April

Special Exhibition of Recent Paintings by Frederic Remington at the NoÈ Art Galleries, New York.

May

Remington signs a special four-year contract with Collier’s, unique for artists of his time; the magazine agrees to reproduce in color one painting a month from a group selected by the artist; the reproduction would not be connected to any text, but stand by itself; Remington receives a fee of $1000 per painting; the series begins in September, with the painting His First Lesson (ACM).

July 6

Remington travels from Ingleneuk to Brooklyn to adjust the wax model for his sculpture, The Mountain Man, which he copyrights four days later; he says the subject is “one of those old Iriquois [sic] trappers who followed the fur companies in the ’30 & 40’ties;” the work sells for $300, and proves very popular.

September 14

The first performance of the play, titled John Ermine, opens in Boston to lukewarm reviews.

November

The play John Ermine opens at the Manhattan Theatre in New York City; the play closes after one month, a relative failure.

1903

Two character actors in the play adaptation of Remington’s novel John Ermine of the Yellowstone.

1903

A climactic scene from the play adaptation of Remington’s John Ermine of the Yellowstone.

1903

Carl Arendt as “Crooked Bear” in the play adaptation of Remington’s novel John Ermine of the Yellowstone; photo by Windeatt, Chicago

1903

John Ermine and an old trapper in the play adaptation of Remington’s novel John Ermine of the Yellowstone.

1903

Mrs. Charlotte Walker in the role of Katherine in the play adaption of Remington’s novel John Ermine of the Yellowstone; photo by Windeatt, Chicago

1903

Hackett in the role of John Ermine in the play adaptation of Remington’s novel John Ermine of the Yellowstone; photo by Windeatt, Chicago

1903

John Ermine and his beloved in the play adaptation of Remington’s novel John Ermine of the Yellowstone.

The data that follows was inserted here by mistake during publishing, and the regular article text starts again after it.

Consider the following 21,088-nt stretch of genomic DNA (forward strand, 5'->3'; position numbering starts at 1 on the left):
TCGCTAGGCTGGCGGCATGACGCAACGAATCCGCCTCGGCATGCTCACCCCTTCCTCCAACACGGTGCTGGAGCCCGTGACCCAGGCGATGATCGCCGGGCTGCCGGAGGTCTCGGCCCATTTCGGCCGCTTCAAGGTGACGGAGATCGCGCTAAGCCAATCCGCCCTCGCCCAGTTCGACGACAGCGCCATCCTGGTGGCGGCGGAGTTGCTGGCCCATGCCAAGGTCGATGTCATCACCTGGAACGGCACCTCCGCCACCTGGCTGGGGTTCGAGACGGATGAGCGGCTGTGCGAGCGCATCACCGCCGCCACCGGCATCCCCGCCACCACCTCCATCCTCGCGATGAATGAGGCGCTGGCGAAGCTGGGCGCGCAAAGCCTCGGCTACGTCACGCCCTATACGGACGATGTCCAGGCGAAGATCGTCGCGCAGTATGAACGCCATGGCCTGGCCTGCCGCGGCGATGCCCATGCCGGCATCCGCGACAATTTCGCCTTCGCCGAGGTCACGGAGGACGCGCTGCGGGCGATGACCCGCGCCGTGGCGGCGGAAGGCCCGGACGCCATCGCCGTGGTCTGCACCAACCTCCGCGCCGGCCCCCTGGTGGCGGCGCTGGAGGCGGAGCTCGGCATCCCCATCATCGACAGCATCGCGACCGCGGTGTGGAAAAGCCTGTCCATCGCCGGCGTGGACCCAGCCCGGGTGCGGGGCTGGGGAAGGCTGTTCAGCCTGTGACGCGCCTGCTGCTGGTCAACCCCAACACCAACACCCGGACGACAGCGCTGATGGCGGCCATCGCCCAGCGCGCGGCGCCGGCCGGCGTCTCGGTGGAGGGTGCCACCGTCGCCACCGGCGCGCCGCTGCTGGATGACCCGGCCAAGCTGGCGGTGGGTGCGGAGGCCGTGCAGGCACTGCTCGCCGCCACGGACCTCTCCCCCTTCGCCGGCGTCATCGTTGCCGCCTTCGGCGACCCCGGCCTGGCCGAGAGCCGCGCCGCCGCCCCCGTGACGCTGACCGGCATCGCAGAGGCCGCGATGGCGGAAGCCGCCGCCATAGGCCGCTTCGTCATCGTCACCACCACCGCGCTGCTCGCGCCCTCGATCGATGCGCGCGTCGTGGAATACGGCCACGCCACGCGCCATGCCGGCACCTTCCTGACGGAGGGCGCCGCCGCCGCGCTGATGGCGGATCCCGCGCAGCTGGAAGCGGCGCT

1903

Characters in the play adaptation of Remington’s novel John Ermine of the Yellowstone.

1903

Characters in the play adaptation of Remington’s novel John Ermine of the Yellowstone.

1903

A dramatic scene from the play adaptation of Remington’s John Ermine of the Yellowstone.

1903

Perry as “Wolf Voice” in the play adaptation of Remington’s novel John Ermine of the Yellowstone; photo by Windeatt, Chicago

1903

The hero and heroine in the play adaptation of Remington’s novel John Ermine of the Yellowstone.

1904
January

Remington and his Ogdensburg friend John Howard travel to Mexico, finishing up in Chihuahua, but there is little sketching done; the artist’s obesity (nearly 300 pounds) troubles him on this trip.

February

Remington begins doing a series of paintings for Colliers on the settlement of the Louisiana Purchase territory, to tie in with the Louisiana Purchase Exposition in St. Louis, where a monumental version in plaster of Coming Through the Rye is displayed with the title, Off the Trail.

March

Remington exhibits ten paintings at the NoÈ Art Galleries in New York City.

May

Remington finishes the model for his first sculpture in a non-western subject, Polo.

July 1

Remington copyrights his sculpture, Polo; the price is $1000.

July 30

Remington copyrights his sculpture, The Sergeant; Riccardo Bertelli of Roman Bronze Works had suggested the idea of doing a smaller, less expensive work; Remington terms it his “Rough Rider Sergeant,” and the work retails for $50.

November

Remington travels to Havana, Cuba, with a group of friends.